Guptas not my 'dinner people', says Lynne Brown

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Parliament, 26 April 2016 - Public Enterprises Minister Lynne Brown says state-owned enterprises cannot continue to rely on government funding. She presented her budget vote on Tuesday.

CAPE TOWN - Public Enterprises Minister Lynne Brown on Tuesday said the Gupta brothers were not her “dinner people” but that she thought the focus on one family was misplaced and her call for a review of Eskom’s coal contracts misinterpreted.

After delivering the public enterprises budget vote speech, the minister faced questions about the joint venture between State-owned arms manufacturer Denel and the Gupta-associated company VR Laser, and the sale of the Optimum coal mine to Tegeta, also associated with the family accused of wielding improper control over the state.

Brown was pointedly asked at a media briefing whether she knew the Guptas and whether they had sought to influence her decisions, given former public enterprises minister Barbara Hogan’s recent claim that she had had to fend off pressure from them while holding the portfolio.

“I met one of them in the Western Cape 15 years ago,” Brown replied, adding that she could not recall which of the brothers it was and had been taken aback by being asked whether she would attend an upcoming wedding in the family.

“Why would I go to the wedding of somebody I don’t know? They are not my dinner people.”

But she added that ministers and others of government were free to associate with whom they choose and at issue for the taxpayer was only whether she behaved impartially and in the interest of the state when making executive decisions.

“I don’t know if people should be determining my relationship with people… The issue for the taxpayer is am I giving anybody the deal and I can say that to you, no.”

She added: “Should the Guptas be doing business with the state? Well, I don’t know why they should not be doing business with the state. If nobody has taken them to court, nobody has charged them, they have come in cheaper on coal than other companies, which is better for the taxpayer. Are they getting it in an untoward way, are they being favoured, bring me the proof of it and I will absolutely investigate it.”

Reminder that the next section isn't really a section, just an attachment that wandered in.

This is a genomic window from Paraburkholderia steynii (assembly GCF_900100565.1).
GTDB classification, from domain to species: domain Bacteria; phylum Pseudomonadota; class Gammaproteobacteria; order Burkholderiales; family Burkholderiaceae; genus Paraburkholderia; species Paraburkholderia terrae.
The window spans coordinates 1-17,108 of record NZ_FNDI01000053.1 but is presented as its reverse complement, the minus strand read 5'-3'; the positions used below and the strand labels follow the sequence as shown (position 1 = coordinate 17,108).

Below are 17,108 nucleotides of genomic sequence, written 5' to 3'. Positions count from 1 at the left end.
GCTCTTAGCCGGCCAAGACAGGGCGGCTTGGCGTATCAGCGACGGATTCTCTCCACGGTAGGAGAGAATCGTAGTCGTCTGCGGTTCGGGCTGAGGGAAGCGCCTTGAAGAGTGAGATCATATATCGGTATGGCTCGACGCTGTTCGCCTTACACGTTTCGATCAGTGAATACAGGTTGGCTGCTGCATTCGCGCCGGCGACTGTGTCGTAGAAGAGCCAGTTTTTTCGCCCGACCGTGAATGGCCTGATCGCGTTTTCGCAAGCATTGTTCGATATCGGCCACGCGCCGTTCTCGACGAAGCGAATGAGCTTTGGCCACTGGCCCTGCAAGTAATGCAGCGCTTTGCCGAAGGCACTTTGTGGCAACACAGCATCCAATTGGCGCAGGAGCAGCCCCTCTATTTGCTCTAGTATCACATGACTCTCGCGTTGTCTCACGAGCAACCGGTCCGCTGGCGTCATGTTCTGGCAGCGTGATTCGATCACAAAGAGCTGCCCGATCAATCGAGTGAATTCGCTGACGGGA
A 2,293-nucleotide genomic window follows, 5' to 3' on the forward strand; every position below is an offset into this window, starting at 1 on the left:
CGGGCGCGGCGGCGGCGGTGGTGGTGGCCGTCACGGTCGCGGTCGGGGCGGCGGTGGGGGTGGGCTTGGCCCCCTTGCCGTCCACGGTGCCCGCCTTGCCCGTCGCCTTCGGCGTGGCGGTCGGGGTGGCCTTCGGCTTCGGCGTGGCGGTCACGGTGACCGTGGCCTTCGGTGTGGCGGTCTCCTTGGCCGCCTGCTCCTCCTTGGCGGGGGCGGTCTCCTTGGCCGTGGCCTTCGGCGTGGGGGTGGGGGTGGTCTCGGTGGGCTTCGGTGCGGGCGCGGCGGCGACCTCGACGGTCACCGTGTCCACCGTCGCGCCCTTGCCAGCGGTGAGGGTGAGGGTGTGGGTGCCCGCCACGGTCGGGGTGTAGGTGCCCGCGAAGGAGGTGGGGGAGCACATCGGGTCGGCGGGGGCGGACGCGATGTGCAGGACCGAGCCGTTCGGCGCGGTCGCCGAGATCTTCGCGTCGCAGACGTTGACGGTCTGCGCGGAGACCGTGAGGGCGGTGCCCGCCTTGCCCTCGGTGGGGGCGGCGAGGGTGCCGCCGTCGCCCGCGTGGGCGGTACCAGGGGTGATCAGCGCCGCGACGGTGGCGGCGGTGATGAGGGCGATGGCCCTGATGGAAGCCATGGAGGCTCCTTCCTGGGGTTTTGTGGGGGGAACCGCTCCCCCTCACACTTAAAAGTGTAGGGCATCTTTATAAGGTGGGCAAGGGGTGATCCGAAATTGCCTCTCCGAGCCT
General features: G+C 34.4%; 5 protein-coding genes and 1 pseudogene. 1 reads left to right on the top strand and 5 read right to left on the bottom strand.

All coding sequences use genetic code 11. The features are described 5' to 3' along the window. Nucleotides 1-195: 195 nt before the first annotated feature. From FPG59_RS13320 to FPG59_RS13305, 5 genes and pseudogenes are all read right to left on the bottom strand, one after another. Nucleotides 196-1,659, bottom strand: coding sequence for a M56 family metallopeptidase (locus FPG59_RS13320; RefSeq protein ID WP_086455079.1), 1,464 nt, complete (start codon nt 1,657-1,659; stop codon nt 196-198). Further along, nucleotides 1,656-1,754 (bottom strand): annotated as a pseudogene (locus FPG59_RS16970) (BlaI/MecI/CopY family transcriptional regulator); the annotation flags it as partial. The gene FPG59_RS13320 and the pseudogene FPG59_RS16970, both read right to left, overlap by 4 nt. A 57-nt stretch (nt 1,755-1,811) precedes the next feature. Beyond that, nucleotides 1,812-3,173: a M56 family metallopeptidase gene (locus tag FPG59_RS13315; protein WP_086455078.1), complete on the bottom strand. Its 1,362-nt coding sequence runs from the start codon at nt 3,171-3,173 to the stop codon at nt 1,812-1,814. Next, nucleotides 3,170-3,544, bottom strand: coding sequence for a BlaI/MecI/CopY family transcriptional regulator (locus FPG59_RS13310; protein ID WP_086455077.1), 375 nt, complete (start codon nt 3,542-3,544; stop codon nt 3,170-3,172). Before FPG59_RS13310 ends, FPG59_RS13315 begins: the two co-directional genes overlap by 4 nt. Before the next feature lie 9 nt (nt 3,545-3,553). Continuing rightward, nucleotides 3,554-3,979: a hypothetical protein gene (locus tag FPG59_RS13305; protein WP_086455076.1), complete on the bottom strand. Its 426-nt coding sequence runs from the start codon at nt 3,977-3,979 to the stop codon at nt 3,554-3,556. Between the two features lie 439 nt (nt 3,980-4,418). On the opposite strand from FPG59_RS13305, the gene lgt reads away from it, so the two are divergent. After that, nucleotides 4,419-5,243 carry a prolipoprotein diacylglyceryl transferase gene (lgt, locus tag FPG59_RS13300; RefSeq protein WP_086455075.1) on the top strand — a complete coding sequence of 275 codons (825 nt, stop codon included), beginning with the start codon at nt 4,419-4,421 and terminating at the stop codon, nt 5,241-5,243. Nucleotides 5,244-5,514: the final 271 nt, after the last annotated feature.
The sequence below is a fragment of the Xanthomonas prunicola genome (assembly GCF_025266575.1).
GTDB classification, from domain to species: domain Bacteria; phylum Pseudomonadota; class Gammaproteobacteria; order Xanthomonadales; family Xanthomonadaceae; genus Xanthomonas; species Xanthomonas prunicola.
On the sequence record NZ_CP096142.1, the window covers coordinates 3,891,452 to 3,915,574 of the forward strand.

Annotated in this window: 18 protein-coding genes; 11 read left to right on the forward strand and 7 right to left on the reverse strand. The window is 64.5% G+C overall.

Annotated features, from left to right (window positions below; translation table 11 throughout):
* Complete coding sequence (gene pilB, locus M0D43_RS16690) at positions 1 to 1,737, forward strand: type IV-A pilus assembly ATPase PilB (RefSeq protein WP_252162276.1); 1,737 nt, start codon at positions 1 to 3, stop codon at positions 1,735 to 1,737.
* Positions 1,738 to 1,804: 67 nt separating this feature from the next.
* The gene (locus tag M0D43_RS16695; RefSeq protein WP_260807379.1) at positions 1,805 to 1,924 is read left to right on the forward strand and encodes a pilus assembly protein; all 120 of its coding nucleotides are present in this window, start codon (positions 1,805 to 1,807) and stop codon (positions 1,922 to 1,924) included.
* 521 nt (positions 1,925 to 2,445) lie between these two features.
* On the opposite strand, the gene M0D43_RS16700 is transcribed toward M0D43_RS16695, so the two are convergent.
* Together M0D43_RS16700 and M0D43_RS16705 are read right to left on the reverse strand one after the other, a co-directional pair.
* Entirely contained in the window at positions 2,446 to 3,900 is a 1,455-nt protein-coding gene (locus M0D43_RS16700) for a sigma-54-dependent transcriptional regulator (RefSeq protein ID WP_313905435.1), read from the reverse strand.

Brown added that she had asked the Denel board about the company’s Asian venture with VR Laser and was told that it had come to the directors’ attention some three months into their tenure.

“I asked the chair and he said: ‘Oh we were board members for about three months when the suspended CEO brought it to us’,” she said.

“The story in the media is that I had to get the old board out of the way so that this board will take the Denel Asia matter forward. It is just ridiculous.”

Brown noted that Denel’s assocation with its partner in Denel Asia went back 15 years. She said the manner in which it had proceeded in the absence of formal state approval fell into a grey area where technically it might not be in the wrong, but did not appear to have acted in the spirit of the law.

Denel and VR Laser formed Denel Asia in January, but National Treasury has said it failed to secure executive approval in terms of the Public Finance Management Act.

“Legally probably there is nothing wrong, but the spirit of the law is also what needs to be taken into cognisence. The minister of finance and I must still meet to make a further comment that we will make within this issue.”

Brown added: “Are they doing business with people who have been found guilty in a court of law, are they violating any laws other than public sentiment? I can hear public sentiment, but I have to be fair to the companies. I have asked them not to trade until we resolve that issue.”

She also denied that there would be a targeted investigation into Tegeta surrounding coal supply. Instead she wanted Eskom to review long-standing, so-called cost-plus contracts with major coal suppliers from whom it obtains some 51 percent of its coal, to the tune of about R23 billion.

It was an opportune time to do so as the onerous contracts were expiring in the next two to three years.

“Let’s put it all on the table so we see what we have in our midst because it must make any of us wonder, other than the focus on a particular family … why we only care about the 1.8 percent and we don’t care how the other 51 percent is spent.”

Eskom CEO Brian Molefe added that the utility was taking legal advice on whether assets attached to these coal mining operations had in fact accrued to Eskom because of the capital expenditure it incurred by nature of the contracts.

If so, the assets should be placed on Eskom’s books, he said.